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Lieutenant Gabriel Thibert, a Montreal firefighter for 17 years, was diagnosed with stage 4 glioblastoma in January. This rare form of brain cancer typically occurs in men and grows quickly. Thibert underwent surgery following his diagnosis and is now facing a challenging road ahead. His friend and colleagues are rallying to raise funds for research at the Research Institute of the McGill University Health Centre (RI-MUHC) and for a special treatment called ‘Tumours Treating Fields’ (TTF) that could potentially extend Thibert’s life. However, the treatment comes with a hefty price tag of $27,000 per month, making it out of reach for a firefighter.

The campaign to raise funds for research and treatment for Thibert is also aimed at raising awareness for brain cancer and the increased risk faced by firefighters in their line of work. Though it’s unclear whether Thibert’s cancer is directly related to his job, statistics from the federal government show that firefighters are 14 percent more likely than the general public to die from cancer. This has prompted efforts from both the union and the Montreal fire department to address the issue and improve conditions for firefighters. Thibert is set to begin chemotherapy in the coming weeks as he continues his fight against the disease.

Dr. Rhian Touyzgl, executive director and chief scientific officer at the RI-MUHC, explains that researchers are still unsure of what causes glioblastoma. The disease typically has a poor prognosis, with patients often having a lifespan of 12 to 18 months after diagnosis. Thibert’s colleagues, led by friend Alexandre Kheir, are determined to support him in his battle against cancer. Kheir emphasizes the importance of raising funds for both research and treatment, highlighting the challenges faced by firefighters in accessing expensive medical care.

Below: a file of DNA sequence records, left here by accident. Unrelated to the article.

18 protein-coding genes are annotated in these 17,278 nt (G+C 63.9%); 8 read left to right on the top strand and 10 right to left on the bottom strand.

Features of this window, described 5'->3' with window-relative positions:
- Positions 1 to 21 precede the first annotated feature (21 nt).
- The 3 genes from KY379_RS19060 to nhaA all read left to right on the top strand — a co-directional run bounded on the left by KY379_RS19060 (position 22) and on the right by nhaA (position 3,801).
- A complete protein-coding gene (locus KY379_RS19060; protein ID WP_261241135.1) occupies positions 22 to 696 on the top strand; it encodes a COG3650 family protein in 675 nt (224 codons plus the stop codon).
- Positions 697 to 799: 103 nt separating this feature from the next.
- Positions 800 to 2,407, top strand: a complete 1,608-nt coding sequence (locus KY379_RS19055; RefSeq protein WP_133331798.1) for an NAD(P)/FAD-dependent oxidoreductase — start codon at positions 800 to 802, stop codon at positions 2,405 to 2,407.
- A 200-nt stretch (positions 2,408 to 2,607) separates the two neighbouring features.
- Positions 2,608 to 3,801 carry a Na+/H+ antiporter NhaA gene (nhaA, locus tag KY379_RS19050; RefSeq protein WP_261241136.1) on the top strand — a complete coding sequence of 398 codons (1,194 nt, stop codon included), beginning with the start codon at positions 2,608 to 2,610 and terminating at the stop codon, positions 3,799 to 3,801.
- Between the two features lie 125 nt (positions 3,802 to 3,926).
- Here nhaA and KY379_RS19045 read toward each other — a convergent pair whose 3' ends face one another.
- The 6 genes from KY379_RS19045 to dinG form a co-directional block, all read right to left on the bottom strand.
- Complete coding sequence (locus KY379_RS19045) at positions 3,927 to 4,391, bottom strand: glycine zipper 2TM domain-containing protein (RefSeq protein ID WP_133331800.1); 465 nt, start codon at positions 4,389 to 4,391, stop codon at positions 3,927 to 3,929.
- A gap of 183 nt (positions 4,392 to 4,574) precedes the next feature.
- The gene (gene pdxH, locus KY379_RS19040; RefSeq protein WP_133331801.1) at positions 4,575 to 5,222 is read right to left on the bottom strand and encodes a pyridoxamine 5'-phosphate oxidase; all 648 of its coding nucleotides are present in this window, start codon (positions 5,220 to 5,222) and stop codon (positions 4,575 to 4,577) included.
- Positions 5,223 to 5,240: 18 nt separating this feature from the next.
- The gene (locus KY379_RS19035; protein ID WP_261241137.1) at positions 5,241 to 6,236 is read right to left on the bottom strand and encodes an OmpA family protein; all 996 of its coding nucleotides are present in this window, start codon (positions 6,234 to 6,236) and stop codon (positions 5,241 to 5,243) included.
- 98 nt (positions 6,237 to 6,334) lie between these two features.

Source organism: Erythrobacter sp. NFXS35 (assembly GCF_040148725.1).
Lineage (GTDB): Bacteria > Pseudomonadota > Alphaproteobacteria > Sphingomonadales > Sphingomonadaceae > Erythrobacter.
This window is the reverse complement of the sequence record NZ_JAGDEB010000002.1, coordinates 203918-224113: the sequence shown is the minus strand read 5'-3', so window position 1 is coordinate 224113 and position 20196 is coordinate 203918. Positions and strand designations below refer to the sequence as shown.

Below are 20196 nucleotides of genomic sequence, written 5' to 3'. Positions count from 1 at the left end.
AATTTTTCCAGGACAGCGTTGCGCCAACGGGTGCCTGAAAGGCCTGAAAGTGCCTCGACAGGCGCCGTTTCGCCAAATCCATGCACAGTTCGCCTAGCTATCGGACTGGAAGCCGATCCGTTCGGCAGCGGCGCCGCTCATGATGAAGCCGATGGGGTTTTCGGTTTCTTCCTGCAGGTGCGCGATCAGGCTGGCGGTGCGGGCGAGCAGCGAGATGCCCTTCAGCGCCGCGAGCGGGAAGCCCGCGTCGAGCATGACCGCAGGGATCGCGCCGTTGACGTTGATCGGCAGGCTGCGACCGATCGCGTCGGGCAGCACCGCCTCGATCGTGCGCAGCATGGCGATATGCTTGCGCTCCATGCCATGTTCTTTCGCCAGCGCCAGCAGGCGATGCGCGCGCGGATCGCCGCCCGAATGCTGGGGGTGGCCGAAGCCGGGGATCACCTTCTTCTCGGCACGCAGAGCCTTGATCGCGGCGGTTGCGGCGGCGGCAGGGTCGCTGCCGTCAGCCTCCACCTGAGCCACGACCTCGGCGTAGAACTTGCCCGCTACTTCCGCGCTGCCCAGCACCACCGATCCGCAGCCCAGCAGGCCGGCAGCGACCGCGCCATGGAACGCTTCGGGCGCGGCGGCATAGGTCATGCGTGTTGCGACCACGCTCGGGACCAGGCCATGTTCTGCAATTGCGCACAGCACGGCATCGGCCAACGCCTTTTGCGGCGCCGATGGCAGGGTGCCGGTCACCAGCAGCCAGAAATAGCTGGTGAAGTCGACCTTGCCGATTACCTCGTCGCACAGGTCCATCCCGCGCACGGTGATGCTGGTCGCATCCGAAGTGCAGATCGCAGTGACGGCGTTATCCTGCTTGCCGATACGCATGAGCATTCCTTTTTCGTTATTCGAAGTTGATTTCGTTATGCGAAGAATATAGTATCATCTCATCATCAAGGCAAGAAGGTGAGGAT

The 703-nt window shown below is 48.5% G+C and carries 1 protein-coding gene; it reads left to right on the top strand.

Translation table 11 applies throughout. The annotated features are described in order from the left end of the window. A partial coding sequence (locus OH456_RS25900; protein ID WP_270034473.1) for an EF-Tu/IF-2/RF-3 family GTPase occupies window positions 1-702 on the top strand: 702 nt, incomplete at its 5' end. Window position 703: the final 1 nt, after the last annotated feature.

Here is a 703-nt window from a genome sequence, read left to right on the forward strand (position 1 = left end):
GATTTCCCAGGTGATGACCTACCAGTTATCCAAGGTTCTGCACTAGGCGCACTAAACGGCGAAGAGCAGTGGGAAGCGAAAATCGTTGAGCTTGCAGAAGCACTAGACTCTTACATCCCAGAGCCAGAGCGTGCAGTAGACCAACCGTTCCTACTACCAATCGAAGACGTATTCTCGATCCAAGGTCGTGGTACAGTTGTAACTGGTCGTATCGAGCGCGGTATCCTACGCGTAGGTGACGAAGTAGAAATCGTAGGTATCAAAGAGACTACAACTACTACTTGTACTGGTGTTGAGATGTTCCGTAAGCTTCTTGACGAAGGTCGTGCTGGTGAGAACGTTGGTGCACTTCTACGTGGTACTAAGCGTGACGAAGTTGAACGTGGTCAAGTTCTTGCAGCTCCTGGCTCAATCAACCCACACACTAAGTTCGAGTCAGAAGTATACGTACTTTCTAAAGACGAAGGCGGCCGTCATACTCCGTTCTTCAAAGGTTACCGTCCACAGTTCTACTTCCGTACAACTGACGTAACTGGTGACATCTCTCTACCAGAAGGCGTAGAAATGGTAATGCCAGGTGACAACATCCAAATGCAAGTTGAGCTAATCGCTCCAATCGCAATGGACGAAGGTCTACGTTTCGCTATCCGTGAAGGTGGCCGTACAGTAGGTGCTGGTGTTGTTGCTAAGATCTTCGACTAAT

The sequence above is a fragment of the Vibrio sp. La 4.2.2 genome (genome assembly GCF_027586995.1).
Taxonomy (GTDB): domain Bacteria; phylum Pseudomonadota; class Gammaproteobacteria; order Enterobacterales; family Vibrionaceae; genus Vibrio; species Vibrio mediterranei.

The ‘Tumours Treating Fields’ (TTF) treatment being considered for Thibert involves exposing tumour cells to alternating electric fields to inhibit their growth and spread. While the therapy shows promise, its high cost poses a significant barrier for Thibert and his family. The campaign to raise funds not only aims to support Thibert in his treatment but also to shed light on the risks faced by firefighters in developing cancer. Thibert’s story serves as a reminder of the sacrifices made by first responders and the importance of addressing the health challenges they face in the line of duty.

As Thibert prepares for chemotherapy, his colleagues continue to advocate for better support and resources for firefighters dealing with cancer. The Montreal fire department and the union are working together to address the issue and improve conditions for firefighters. With the support of his community and loved ones, Thibert remains hopeful and determined to overcome the challenges ahead. His battle with cancer serves as a testament to the resilience and courage displayed by firefighters every day as they put their lives on the line to protect others. Through awareness, research, and support, Thibert and his colleagues hope to make a difference in the fight against cancer in the firefighting community.

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